The driver slows the car at the edge of a bluff and stops
He turns in his seat and lets his eyes lock with mine.
Before he opens his thoughts to me, I know.
And feel foolish that I hadn't guessed.
This dashing driver, this old vampire with the impenetrable mind, is King Steffan. "Very cute," I say.
"Are you angry?" he asks.
I raise my shoulders. "Should I be angry?"
"Well, you were promised a castle."
I wave a hand. "I'd settle for a ride in this beautiful old car over a visit to a stuffy castle anytime." I brush a finger over the dashboard. "What year is it?"
"It's a 1929."
"And I suppose you're the original owner."
He laughs. It's musical and self-deprecating. "Yes. But you may change your mind when you see my castle. It's not stuffy, I assure you."
He is studying me the way I studied him when I first got into the car. After a moment, he says, "You are not what I imagined."
He tilts his head. "After the stories I'd heard about you, I expected someone with a harder edge. Someone tougher. You look like the schoolteacher you once were. Not a bounty hunter. And certainly not like the vanquisher of half a dozen old-soul vampires."
"You've done your homework."
"Of course. Haven't you?"
He looks surprised. "And yet you agreed to meet me alone? You were not afraid?"
"Half a dozen old-soul vampires, remember?"
He laughs again at that. "You have confidence, Anna. And strength of conviction, I can see that. It pains me to think we may become adversaries."
"Then you know why I'm here. Why we are meeting."
He sighs. "Chael told me. I am sorry it is such a sad occasion that brings you to France. But as for the other, you must recognize that you are out of your depth in Europe. We do not accept your title or your Council. Now that I have met you, I see why others respect you. But you will find no allies amongst the vampires in Europe. They swear allegiance only to me."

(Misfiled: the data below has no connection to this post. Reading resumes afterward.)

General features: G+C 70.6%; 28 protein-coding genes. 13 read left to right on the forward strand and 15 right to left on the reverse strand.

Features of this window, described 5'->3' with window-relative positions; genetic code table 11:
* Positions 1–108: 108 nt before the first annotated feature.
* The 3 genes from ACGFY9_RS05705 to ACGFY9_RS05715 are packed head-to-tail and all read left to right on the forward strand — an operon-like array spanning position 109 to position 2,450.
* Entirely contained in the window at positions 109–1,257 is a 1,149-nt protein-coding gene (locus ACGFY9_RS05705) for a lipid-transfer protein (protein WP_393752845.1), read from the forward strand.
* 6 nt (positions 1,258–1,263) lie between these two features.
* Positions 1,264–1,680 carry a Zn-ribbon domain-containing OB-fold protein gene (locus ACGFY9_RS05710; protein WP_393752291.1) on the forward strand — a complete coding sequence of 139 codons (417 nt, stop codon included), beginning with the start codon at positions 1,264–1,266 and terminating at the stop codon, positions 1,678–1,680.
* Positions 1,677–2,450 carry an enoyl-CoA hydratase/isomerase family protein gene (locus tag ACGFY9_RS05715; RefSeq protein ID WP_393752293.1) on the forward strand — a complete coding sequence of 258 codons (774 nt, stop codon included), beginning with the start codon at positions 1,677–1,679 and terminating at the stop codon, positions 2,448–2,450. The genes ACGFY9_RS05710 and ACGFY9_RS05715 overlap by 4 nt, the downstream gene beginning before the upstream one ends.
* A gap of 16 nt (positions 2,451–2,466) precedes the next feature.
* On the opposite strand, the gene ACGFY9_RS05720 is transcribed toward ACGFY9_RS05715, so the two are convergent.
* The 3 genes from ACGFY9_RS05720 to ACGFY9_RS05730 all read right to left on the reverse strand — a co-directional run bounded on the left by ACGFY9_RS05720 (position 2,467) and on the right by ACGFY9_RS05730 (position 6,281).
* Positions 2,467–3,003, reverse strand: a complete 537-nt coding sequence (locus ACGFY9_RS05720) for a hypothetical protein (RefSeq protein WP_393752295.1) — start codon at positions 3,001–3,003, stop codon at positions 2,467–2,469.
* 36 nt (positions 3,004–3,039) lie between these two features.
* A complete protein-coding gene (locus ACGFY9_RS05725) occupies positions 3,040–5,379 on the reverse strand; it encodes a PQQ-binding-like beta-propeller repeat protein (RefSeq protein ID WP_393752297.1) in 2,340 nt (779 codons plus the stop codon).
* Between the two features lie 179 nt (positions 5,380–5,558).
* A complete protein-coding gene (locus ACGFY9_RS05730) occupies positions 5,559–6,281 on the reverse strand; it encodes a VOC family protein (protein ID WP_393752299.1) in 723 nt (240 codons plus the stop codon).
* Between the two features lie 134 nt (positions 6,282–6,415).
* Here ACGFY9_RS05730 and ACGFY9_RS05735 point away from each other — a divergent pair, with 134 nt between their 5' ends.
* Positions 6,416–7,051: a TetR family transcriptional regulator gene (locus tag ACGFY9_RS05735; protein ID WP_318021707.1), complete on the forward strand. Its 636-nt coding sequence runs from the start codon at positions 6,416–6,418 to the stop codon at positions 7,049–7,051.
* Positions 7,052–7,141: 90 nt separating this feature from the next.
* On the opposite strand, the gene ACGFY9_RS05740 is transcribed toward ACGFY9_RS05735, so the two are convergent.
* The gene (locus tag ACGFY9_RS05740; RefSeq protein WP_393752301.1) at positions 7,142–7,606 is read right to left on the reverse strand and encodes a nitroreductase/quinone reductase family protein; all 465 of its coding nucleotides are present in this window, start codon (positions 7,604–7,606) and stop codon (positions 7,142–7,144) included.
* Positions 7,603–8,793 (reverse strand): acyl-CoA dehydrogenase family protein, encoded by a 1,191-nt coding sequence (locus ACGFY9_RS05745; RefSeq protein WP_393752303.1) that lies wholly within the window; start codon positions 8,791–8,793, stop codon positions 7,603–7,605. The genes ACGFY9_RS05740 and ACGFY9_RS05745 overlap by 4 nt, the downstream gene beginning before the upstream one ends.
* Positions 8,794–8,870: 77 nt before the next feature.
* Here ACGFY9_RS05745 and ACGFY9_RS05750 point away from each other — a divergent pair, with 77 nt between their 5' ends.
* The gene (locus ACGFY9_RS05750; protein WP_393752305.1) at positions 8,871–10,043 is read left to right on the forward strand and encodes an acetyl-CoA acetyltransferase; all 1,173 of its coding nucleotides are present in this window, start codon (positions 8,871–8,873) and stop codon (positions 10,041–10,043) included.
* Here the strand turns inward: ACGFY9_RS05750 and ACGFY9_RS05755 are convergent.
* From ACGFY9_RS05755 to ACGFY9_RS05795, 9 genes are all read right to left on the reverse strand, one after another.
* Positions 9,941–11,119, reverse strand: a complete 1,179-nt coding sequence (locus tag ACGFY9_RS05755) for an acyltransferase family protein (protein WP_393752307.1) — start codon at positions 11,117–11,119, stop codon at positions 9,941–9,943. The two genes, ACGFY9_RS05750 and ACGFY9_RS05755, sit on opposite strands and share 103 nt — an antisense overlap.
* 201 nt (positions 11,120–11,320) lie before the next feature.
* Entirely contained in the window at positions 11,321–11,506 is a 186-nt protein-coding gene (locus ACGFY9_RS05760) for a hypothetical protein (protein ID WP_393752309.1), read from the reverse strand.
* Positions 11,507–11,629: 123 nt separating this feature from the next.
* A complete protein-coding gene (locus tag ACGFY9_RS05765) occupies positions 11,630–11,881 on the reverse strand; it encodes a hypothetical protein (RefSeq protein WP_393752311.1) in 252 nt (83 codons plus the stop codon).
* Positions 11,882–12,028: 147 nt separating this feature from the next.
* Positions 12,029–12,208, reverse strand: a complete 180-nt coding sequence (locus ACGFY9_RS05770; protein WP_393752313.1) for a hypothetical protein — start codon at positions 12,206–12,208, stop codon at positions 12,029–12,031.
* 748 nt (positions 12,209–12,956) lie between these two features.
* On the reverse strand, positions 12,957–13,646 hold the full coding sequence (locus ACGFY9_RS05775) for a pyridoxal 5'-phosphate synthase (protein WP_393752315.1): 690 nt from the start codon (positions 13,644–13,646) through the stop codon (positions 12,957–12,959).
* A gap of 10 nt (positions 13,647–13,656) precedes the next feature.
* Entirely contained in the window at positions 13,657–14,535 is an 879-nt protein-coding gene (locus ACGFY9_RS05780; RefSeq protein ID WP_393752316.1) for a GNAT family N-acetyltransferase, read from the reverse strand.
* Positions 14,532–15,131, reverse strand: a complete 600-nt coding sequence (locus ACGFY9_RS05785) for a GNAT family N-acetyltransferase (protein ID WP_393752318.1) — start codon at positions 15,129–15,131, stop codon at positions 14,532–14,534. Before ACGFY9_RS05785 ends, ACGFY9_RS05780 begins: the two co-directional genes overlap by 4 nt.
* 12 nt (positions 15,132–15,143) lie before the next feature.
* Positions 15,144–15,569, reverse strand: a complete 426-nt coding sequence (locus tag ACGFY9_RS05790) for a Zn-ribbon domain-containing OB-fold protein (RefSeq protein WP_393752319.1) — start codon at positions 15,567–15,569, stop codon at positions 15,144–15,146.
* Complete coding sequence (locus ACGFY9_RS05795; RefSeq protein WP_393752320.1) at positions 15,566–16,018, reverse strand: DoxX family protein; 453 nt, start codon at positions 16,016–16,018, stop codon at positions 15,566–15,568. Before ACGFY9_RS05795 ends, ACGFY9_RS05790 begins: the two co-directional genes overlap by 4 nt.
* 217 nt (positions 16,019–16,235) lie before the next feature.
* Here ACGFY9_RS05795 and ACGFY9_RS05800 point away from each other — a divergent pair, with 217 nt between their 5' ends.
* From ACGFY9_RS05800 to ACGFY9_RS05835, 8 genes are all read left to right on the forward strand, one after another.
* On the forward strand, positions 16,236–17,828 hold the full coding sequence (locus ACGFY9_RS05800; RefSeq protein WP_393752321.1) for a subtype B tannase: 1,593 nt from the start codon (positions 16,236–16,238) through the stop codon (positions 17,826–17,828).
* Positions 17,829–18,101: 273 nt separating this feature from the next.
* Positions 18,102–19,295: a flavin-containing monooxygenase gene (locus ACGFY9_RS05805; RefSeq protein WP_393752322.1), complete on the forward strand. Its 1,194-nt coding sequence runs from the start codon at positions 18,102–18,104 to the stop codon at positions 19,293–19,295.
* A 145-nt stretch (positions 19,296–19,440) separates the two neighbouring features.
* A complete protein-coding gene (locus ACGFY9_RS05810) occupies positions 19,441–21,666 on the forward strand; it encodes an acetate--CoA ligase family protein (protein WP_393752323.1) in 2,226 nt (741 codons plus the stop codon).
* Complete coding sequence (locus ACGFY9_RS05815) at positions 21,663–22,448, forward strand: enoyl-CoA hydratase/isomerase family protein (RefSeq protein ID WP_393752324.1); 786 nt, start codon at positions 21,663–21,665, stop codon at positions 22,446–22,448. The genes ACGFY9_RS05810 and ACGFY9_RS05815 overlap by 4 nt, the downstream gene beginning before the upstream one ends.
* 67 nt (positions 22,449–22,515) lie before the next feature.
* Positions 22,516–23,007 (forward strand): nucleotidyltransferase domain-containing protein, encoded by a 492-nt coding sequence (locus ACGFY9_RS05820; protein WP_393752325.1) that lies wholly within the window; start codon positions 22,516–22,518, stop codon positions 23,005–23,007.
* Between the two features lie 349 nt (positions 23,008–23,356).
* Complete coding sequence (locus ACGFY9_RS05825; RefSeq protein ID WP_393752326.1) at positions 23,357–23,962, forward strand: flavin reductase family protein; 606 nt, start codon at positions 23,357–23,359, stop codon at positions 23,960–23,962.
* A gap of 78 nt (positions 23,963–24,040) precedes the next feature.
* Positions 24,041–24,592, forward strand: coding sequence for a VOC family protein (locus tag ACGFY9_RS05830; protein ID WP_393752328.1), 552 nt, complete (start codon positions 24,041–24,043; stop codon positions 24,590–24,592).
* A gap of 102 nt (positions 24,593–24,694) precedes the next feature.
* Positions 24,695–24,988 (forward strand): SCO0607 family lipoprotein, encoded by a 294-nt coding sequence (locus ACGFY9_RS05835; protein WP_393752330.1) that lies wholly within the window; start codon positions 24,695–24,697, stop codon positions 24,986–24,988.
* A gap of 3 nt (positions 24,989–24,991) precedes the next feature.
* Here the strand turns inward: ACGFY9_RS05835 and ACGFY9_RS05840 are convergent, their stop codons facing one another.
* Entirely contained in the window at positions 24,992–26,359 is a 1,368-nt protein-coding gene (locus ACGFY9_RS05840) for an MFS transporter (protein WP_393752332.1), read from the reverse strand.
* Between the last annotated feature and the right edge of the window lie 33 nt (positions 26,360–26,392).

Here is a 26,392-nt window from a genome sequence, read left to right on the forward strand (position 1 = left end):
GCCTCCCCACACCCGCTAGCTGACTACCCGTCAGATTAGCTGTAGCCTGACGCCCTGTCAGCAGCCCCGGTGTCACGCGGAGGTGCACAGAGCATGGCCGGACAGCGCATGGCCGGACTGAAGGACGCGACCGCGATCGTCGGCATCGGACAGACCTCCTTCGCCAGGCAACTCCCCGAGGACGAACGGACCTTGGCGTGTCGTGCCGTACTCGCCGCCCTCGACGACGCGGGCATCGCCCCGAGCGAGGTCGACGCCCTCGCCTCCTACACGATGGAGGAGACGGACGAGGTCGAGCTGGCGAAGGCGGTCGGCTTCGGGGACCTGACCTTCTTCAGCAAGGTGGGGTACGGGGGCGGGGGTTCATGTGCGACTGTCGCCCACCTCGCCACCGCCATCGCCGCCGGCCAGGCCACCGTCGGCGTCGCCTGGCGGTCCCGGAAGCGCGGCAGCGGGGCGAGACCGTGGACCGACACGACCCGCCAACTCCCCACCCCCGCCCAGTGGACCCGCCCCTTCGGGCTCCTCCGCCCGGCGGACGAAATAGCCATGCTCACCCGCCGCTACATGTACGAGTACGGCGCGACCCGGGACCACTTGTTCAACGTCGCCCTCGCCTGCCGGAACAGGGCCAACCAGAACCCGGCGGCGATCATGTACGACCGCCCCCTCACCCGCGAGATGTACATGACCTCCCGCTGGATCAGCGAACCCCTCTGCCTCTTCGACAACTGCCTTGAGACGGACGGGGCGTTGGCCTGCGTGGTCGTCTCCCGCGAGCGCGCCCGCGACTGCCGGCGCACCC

"Then it's you I'll have to convince to give up your shortsighted plan."
He studies me another minute, this time letting his eyes travel from my face to my breasts and down my legs in a lazy, appraising path that is as obvious as it is insulting. "You are welcome to try. In fact, I think I insist on it."
Bristling, I draw myself up on the seat. "Not even in your wildest dreams." Does it sound as juvenile to him as it does to me?
"How provincial. You are engaged. To the shape-shifter, I know."
As if that is the only reason I could possibly reject such an opportunity. But his tone while condescending and scornful has an underlying hint of-disappointment. I try to probe for the meaning behind his reaction, but the mental brick wall is back in place.
He reaches down and starts the engine. "I'll bring you back to town-to your fiance whom I imagine is getting restless waiting for you. But we will talk again. I think you and I have many things to discuss, Anna Strong."
I reach over and grasp his hand, forcing him to kill the engine. "So, let's talk. Why waste time? I know what you are planning. You must know if you attempt to upset the balance between mortals and vampires, you will have to face the opposition of the Thirteen Tribes. We will be a formidable opponent."
This time, Steffan eyes me with nothing but a disdainful glare. The kind of expression I'd expect from a king. A dismissal.
"I am not prepared to argue with you tonight. In fact, have you not more important matters to tend to? Your mother is dying. You are preparing for a wedding. When we speak again, I want your full attention."